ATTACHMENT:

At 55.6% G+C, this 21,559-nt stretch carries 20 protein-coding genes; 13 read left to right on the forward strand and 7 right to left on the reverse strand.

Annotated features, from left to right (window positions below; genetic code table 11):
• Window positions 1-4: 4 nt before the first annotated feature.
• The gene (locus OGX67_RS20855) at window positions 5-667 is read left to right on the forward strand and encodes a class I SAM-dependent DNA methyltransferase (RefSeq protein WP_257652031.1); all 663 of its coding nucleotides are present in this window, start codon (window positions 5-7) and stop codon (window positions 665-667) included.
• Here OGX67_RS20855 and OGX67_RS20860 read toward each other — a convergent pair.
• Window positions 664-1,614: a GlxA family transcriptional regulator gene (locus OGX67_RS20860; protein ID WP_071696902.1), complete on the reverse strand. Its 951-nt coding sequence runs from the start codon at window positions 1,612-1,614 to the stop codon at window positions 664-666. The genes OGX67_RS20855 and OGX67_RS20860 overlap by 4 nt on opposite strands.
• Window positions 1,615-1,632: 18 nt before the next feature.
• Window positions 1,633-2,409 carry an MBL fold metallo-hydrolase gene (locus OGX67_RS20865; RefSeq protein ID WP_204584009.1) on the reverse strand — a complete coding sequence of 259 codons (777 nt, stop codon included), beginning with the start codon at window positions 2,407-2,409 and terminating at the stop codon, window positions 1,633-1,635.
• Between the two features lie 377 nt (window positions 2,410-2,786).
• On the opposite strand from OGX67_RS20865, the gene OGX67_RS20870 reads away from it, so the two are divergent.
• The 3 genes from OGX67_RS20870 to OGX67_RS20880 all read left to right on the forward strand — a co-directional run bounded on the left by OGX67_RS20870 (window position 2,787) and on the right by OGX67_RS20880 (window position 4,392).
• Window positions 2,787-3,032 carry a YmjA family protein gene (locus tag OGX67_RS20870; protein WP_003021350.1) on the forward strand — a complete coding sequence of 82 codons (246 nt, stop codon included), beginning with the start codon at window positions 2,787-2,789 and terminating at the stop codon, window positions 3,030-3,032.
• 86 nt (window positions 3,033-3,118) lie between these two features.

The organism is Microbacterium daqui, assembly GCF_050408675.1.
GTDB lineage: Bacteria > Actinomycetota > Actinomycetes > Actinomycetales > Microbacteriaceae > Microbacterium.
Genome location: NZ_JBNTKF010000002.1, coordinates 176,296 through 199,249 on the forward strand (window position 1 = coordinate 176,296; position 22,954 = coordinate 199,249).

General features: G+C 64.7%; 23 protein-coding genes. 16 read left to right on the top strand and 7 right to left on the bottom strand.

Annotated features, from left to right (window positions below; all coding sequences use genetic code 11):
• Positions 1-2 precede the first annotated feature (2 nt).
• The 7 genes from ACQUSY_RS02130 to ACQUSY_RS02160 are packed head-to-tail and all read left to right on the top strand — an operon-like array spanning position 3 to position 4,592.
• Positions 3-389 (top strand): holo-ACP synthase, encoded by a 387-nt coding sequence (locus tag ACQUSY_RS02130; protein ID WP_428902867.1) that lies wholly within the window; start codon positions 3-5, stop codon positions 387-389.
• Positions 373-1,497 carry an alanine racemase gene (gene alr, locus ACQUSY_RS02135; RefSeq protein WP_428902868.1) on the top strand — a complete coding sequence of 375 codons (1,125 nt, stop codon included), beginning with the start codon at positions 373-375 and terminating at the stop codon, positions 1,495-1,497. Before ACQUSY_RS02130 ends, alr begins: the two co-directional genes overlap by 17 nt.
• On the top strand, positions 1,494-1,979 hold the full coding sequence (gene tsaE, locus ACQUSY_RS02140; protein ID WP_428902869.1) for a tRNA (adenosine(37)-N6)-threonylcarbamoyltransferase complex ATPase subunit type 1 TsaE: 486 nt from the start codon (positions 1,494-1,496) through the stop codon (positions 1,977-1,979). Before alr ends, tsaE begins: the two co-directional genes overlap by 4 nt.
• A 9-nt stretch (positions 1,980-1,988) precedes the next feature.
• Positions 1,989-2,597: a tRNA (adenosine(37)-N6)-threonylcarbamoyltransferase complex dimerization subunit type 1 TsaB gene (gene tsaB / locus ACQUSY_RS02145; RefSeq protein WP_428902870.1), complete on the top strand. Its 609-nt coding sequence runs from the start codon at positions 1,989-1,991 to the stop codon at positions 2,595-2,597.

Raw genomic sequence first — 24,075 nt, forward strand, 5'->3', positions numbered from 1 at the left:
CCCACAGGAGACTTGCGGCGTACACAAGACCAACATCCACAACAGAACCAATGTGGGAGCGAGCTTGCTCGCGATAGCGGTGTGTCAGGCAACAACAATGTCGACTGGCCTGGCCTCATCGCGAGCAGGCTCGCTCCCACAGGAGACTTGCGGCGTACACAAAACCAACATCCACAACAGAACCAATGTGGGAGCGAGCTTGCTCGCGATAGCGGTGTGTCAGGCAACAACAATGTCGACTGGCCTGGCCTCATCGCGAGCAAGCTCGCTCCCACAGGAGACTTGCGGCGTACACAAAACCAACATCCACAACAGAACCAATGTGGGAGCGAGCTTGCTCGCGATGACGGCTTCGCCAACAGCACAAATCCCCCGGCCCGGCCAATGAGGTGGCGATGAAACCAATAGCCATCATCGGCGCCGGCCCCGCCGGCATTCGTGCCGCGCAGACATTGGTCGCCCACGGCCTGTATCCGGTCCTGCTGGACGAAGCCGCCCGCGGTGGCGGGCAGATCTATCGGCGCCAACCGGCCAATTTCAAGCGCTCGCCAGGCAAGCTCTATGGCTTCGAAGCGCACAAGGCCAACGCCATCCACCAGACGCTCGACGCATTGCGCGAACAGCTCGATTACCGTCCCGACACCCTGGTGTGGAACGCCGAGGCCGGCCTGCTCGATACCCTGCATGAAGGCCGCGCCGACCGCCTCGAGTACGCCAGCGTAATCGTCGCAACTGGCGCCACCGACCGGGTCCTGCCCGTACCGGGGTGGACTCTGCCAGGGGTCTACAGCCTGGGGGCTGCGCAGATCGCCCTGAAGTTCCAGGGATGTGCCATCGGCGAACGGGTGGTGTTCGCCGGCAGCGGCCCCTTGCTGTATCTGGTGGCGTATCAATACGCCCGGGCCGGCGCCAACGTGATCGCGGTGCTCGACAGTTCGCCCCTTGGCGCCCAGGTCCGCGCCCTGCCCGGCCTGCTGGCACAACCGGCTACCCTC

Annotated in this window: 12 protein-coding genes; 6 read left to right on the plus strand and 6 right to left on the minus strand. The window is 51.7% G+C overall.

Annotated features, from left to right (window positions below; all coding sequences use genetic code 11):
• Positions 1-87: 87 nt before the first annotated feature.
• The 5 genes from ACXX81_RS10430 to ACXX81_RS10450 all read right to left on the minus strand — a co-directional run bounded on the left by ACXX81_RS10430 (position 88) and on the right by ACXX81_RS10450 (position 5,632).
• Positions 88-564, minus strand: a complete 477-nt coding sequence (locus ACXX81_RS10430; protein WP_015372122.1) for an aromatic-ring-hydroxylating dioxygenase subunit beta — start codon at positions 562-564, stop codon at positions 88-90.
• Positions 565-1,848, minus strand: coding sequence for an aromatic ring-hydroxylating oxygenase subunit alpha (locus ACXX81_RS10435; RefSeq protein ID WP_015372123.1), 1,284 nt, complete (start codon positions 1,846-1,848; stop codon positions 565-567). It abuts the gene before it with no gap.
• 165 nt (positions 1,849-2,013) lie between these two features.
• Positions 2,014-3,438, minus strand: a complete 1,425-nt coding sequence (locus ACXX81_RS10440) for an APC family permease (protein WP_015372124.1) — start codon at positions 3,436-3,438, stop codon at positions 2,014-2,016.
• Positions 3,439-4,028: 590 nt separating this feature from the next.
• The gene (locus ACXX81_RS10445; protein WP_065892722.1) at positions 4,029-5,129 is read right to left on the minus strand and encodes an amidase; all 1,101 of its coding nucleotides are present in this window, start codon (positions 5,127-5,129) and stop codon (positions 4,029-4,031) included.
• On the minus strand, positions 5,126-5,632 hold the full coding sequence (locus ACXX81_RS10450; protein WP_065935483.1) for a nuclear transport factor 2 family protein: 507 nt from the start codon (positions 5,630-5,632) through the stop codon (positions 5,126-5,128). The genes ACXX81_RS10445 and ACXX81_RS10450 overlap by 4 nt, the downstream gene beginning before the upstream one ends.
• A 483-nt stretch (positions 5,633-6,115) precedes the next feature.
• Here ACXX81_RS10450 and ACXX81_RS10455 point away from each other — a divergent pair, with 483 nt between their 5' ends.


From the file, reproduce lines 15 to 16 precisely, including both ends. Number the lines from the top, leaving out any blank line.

GTDB lineage: Bacteria > Actinomycetota > Actinomycetes > Actinomycetales > Microbacteriaceae > Microbacterium.
Genome location: NZ_JBNTKF010000002.1, coordinates 176,296 through 199,249 on the forward strand (window position 1 = coordinate 176,296; position 22,954 = coordinate 199,249).